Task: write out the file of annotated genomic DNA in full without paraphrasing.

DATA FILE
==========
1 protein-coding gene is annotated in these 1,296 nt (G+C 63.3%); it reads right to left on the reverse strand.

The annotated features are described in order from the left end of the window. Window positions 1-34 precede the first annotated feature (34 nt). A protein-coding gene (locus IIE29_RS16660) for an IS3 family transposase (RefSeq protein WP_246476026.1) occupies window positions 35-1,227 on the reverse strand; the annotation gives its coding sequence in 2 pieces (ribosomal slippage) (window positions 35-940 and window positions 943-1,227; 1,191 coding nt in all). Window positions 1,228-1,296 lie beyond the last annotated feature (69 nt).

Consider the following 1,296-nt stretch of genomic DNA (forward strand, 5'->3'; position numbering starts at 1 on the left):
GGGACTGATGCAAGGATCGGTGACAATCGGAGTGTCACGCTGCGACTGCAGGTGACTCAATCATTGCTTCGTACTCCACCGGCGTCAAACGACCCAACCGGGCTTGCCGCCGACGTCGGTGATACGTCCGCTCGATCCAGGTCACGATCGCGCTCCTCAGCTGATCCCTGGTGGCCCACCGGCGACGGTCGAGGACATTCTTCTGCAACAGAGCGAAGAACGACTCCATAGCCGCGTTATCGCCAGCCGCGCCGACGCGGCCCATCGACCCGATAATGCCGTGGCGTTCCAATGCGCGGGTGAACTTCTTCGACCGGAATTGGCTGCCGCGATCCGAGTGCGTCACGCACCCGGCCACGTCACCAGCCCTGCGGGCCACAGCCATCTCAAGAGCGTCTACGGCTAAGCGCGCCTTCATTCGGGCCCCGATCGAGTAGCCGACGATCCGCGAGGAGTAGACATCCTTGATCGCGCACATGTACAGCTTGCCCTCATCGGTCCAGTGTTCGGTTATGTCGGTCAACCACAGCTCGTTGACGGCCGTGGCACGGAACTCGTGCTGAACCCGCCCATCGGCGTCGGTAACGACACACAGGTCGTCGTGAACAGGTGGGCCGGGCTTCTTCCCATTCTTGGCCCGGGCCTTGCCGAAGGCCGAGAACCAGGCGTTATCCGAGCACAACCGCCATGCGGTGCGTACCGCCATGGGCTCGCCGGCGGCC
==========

1 protein-coding gene is annotated in these 1,296 nt (G+C 63.3%); it reads right to left on the reverse strand.

The annotated features are described in order from the left end of the window. Window positions 1-34 precede the first annotated feature (34 nt). A protein-coding gene (locus IIE29_RS16660) for an IS3 family transposase (RefSeq protein WP_246476026.1) occupies window positions 35-1,227 on the reverse strand; the annotation gives its coding sequence in 2 pieces (ribosomal slippage) (window positions 35-940 and window positions 943-1,227; 1,191 coding nt in all). Window positions 1,228-1,296 lie beyond the last annotated feature (69 nt).

Consider the following 1,296-nt stretch of genomic DNA (forward strand, 5'->3'; position numbering starts at 1 on the left):
GGGACTGATGCAAGGATCGGTGACAATCGGAGTGTCACGCTGCGACTGCAGGTGACTCAATCATTGCTTCGTACTCCACCGGCGTCAAACGACCCAACCGGGCTTGCCGCCGACGTCGGTGATACGTCCGCTCGATCCAGGTCACGATCGCGCTCCTCAGCTGATCCCTGGTGGCCCACCGGCGACGGTCGAGGACATTCTTCTGCAACAGAGCGAAGAACGACTCCATAGCCGCGTTATCGCCAGCCGCGCCGACGCGGCCCATCGACCCGATAATGCCGTGGCGTTCCAATGCGCGGGTGAACTTCTTCGACCGGAATTGGCTGCCGCGATCCGAGTGCGTCACGCACCCGGCCACGTCACCAGCCCTGCGGGCCACAGCCATCTCAAGAGCGTCTACGGCTAAGCGCGCCTTCATTCGGGCCCCGATCGAGTAGCCGACGATCCGCGAGGAGTAGACATCCTTGATCGCGCACATGTACAGCTTGCCCTCATCGGTCCAGTGTTCGGTTATGTCGGTCAACCACAGCTCGTTGACGGCCGTGGCACGGAACTCGTGCTGAACCCGCCCATCGGCGTCGGTAACGACACACAGGTCGTCGTGAACAGGTGGGCCGGGCTTCTTCCCATTCTTGGCCCGGGCCTTGCCGAAGGCCGAGAACCAGGCGTTATCCGAGCACAACCGCCATGCGGTGCGTACCGCCATGGGCTCGCCGGCGGCC